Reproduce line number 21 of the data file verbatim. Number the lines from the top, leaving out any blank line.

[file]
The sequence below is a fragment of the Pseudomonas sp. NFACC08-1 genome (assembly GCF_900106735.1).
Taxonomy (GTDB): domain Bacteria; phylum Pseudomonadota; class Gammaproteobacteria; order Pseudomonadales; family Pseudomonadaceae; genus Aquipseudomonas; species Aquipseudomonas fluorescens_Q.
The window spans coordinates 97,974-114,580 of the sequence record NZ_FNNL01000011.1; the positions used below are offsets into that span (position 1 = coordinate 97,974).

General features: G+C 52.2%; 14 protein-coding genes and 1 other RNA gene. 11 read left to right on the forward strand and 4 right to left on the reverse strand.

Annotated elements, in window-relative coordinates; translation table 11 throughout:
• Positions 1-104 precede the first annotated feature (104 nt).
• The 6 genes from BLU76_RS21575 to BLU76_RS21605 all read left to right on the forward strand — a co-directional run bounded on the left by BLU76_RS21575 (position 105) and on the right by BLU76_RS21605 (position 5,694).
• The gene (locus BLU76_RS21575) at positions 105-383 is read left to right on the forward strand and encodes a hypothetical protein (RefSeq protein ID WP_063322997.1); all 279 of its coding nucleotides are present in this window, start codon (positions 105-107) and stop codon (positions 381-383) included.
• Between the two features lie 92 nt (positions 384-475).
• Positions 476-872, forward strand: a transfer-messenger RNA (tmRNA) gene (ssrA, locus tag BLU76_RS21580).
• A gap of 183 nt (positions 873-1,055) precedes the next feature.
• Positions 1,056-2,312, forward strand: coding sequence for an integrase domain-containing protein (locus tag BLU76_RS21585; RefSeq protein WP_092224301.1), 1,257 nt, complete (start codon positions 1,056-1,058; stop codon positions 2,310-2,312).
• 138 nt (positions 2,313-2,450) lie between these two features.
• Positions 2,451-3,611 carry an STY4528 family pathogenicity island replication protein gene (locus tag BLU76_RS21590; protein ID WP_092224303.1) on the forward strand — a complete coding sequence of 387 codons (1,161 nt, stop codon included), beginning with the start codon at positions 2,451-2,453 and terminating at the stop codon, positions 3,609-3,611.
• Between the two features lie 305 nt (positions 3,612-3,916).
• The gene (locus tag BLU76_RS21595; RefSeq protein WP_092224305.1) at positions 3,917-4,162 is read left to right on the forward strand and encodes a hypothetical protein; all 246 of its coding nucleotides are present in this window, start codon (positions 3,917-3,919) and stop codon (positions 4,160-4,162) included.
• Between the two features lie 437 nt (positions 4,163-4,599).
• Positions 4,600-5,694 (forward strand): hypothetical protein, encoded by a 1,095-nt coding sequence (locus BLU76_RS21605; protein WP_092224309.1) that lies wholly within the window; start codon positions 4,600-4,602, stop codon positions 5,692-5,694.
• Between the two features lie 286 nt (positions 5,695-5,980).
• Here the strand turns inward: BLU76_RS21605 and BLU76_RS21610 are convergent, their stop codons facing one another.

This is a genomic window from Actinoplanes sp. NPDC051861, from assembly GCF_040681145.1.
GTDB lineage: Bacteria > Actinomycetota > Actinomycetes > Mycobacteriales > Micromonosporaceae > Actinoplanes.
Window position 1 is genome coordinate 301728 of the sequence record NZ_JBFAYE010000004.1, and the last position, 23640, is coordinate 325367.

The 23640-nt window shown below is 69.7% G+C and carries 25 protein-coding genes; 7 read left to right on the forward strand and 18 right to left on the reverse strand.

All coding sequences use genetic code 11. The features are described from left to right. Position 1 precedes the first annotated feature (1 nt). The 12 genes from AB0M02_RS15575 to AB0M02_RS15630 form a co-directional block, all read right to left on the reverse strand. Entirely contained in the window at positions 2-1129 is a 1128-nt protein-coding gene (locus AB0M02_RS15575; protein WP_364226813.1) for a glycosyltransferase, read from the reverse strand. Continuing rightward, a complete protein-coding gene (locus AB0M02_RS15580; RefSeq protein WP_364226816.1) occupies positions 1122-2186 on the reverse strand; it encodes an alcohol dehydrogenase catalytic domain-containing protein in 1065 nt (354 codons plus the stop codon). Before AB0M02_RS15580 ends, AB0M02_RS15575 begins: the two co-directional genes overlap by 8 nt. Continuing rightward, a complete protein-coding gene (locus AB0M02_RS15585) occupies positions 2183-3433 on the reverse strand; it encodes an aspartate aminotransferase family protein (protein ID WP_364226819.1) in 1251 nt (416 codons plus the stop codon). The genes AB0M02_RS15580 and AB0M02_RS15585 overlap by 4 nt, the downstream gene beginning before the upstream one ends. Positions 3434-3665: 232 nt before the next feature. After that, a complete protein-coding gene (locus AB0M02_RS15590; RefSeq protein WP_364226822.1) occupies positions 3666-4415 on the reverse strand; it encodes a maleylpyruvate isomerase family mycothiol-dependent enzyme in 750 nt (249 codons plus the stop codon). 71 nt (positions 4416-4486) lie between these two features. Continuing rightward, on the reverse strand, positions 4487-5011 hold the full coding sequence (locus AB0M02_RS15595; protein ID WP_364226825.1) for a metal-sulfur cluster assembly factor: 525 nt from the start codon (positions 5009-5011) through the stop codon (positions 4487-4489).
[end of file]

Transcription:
This is a genomic window from Actinoplanes sp. NPDC051861, from assembly GCF_040681145.1.